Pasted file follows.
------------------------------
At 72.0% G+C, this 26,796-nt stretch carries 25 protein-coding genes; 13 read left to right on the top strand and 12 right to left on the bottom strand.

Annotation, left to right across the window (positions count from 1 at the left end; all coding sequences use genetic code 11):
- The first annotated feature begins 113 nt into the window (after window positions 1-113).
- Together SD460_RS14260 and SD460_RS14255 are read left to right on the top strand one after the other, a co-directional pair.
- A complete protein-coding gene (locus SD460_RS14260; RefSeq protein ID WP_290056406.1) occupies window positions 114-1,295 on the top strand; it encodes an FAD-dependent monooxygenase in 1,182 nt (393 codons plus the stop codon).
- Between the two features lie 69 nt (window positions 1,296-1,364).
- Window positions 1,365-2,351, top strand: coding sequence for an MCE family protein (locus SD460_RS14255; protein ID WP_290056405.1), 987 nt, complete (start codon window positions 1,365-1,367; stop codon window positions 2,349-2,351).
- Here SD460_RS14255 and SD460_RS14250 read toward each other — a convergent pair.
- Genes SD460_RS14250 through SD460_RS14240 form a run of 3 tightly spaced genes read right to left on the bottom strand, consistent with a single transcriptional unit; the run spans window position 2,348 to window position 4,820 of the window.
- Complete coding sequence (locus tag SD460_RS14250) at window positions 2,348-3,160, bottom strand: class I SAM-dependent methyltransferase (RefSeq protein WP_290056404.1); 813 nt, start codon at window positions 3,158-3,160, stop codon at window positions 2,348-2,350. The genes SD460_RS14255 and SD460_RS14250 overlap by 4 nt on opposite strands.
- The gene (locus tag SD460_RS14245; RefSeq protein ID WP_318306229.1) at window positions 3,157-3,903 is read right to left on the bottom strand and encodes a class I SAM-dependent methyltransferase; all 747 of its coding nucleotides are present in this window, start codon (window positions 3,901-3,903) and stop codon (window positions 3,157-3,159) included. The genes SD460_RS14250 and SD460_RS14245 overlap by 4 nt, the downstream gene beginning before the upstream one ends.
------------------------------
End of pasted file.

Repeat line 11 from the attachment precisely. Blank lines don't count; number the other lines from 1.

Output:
- The gene (locus tag SD460_RS14245; RefSeq protein ID WP_318306229.1) at window positions 3,157-3,903 is read right to left on the bottom strand and encodes a class I SAM-dependent methyltransferase; all 747 of its coding nucleotides are present in this window, start codon (window positions 3,901-3,903) and stop codon (window positions 3,157-3,159) included. The genes SD460_RS14250 and SD460_RS14245 overlap by 4 nt, the downstream gene beginning before the upstream one ends.